RON SEELY | Wisconsin State Journal
The state Department of Natural Resources is proposing a quota that could see hunters kill between 142 and 233 wolves out of a statewide population of about 1,000 in a fall hunting season that will come just months after the animal was removed from the federal endangered species list.
“I’m personally very comfortable that there is nothing we are proposing that will harm our wolf population in any sustainable sense,” said Tom Hauge, director of the agency’s Bureau of Wildlife Management, in announcing much anticipated details of the controversial hunt Wednesday.
The agency is required to set up the hunt because of legislation passed earlier this year by the state Legislature. That bill put some details in place that cannot be changed, even by DNR professionals. The season, for example, has to be five months long, beginning Oct. 15. Hunters must be allowed to shoot and trap wolves. They must be allowed to hunt at night with lights and also be able to use dogs. And they must be allowed to bait wolves.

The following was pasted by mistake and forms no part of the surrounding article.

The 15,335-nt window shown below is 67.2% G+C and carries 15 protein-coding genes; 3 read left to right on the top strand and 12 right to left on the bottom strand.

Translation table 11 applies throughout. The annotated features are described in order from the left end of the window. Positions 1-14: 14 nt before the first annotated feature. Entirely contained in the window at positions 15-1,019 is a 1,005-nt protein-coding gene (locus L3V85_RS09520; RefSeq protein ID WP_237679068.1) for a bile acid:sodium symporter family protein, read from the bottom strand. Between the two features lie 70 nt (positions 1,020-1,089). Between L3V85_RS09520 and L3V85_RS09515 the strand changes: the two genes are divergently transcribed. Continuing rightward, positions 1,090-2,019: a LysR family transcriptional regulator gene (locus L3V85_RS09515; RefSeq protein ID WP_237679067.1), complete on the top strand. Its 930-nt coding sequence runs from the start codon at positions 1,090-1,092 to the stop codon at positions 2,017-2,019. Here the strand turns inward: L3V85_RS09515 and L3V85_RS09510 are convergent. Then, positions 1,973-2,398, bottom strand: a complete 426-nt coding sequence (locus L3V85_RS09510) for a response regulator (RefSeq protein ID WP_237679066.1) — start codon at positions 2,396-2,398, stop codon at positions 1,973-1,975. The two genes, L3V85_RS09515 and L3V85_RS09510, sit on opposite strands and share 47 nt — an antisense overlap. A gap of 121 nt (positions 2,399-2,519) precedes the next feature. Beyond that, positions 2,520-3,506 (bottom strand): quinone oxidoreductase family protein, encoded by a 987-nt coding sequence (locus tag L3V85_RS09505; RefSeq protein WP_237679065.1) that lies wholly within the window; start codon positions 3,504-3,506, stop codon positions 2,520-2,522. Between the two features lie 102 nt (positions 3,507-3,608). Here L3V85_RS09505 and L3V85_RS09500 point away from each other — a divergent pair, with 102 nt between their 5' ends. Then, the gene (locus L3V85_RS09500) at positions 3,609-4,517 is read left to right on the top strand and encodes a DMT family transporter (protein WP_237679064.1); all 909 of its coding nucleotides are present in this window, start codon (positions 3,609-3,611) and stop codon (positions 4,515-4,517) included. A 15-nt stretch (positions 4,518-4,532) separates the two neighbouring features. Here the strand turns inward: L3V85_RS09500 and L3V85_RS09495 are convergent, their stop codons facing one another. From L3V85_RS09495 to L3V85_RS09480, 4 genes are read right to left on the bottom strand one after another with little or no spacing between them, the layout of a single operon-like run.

Left to the DNR wildlife managers are details such as how many wolves will be killed and a plan to shut down the hunt when quotas are reached. Hauge said the agency tried to be very conservative in setting quotas by using last year’s population numbers and by setting a success rate of 20 percent for the hunt, meaning that the agency anticipates 20 percent of hunters who buy a license will kill a wolf. Success rates in western states with wolf hunts are in the single digits, Hauge said.
At that success rate, Hauge said, and assuming the final quota statewide is between 142 and 233 wolves, the agency could issue a total of as many as 1,165 wolf hunting licenses. Licenses will cost $100 for residents and $500 for non-residents, plus a $10 application fee.
The DNR’s plan calls for three wolf hunting zones with different quotas in each. The three zones include a primary core area where the fewest number of wolves would be killed, a secondary management area on the fringe of the forested regions where a moderate number of animals would be killed, and so-called “unsuitable” areas in the northeastern and northwestern part of the state as well as southern Wisconsin where the largest numbers of wolves would be killed.
“I don’t know that we’re talking about eliminating wolves in those areas,” Hauge said, “but we don’t want to favor them either.”